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Tips to mitigate the reputational risk of your company

Tips to mitigate the reputational risk of your company

Risks to your business’ reputation are a constant threat from both external and internal factors – but with the right plan, enterprise risks can be managed and the negative effects mitigated. Here are some of our top tips for how to save your brand from an avoidable crisis.

How to mitigate reputational risk of your company?

Follow these advices:

  1. Practice what you preach

A company’s actions define reputation, so make sure yours are beyond reproach. Have the core values that you espouse rooted in your business model at an enterprise level; if those values are ill-defined, model them and make them operational – while ensuring that senior management is on board. 

  1. Have an engagement plan

To manage reputation risk at speed, you need to be prepared, so have a rational contingency plan in place. To do this, you need to know your stakeholders, what’s important to them, and the issues most likely to make them view your company negatively.

  1. Don’t underestimate the risks 

Take a serious approach to manage reputation risk: WEF’s Global Risks Report 2019 ranked ‘massive data fraud and theft’ as the number four global risk by likelihood over a 10-year horizon, with ‘cyber-attacks’ at number five – and the fallout of either can cause untold damage to a company’s reputation

  1. Move quickly

Adept handling of the aftermath can go a long way to mitigate reputation any damage which occurred in real-time as events unfolded. According to a report by AON, in the age of social media and a 24/7 news cycle, organisations have a five-day window to restore the effects of reputational damage. As a result, crisis communication must be instant, and global, reaching all stakeholders.  

  1. Communicate clearly 

Not communicating effectively, or worse still, allowing external parties to uncover the issue, results in more frequent and more damaging reporting of an issue prolonging the impact of the attack. Carphone Warehouse, British Airways, Siemens and TalkTalk, have all been called out for failing to promptly inform affected stakeholders of an attack and have all experienced above-average decreases in their reputations as a direct consequence.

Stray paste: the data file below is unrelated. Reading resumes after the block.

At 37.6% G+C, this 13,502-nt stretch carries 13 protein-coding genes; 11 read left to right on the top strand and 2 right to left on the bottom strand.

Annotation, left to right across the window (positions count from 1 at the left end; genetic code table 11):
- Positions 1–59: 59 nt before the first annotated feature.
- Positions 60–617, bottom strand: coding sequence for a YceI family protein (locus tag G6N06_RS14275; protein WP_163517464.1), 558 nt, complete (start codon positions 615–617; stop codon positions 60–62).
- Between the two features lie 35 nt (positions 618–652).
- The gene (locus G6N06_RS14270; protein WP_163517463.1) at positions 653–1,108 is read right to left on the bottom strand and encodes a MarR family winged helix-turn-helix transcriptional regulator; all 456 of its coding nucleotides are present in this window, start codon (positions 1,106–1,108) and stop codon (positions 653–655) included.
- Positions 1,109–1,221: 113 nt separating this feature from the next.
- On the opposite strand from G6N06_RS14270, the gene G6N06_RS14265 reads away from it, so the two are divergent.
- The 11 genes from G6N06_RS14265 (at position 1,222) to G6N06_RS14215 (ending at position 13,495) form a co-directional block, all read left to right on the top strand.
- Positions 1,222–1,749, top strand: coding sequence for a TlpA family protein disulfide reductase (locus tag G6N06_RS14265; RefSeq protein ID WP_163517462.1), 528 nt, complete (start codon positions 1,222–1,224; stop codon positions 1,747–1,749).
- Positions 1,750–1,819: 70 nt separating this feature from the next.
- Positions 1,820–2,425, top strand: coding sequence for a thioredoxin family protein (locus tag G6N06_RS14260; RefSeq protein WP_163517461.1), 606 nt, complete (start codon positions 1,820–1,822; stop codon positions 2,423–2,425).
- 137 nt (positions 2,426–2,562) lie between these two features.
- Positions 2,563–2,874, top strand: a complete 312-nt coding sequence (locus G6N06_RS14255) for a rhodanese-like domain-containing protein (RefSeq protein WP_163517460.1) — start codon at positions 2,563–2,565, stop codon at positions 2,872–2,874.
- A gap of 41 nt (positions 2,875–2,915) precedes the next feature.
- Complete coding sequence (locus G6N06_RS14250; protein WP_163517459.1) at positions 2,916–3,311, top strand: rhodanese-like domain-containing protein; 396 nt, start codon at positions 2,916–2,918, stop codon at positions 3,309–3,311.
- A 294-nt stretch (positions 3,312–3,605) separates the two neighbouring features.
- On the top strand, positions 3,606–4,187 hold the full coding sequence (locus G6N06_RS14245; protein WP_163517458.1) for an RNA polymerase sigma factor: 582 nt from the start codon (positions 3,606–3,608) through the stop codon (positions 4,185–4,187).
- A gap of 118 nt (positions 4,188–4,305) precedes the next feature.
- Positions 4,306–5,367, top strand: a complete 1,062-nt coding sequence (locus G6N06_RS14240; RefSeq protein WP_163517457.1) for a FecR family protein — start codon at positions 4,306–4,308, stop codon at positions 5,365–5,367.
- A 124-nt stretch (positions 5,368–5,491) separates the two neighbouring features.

1. Keep data locked down

Giving up confidential client information through a data breach is a sure way to harm your corporate reputation – whether you are culpable or not. In 2018, Cifas, the UK’s largest cross-sector fraud sharing organisation, saw the highest number of identity frauds ever recorded. Beef up your cyber security, keep security measures up to date, have a protocol for addressing attacks, and educate employees on how to combat them. 

  1. Keep employees happy

While monitoring external risks, don’t overlook those coming from within. A disgruntled workforce, who are vocal in their dissatisfaction, can be a major source of negative publicity. Being branded a bad employer will tarnish your reputation. Keep on top of HR, treat everyone fairly, monitor employee satisfaction, and debrief outgoing staff to find out what could be done better. 

  1. Employ an active monitoring service 

Knowing where reputational threats are coming from is vital in making a risk assessment for your business. Forewarned is forearmed, and makes the difference between desperate crisis management and controlled risk management. Effective business intelligence analysis provides insight-driven foresight, enabling you to spot any warning flags

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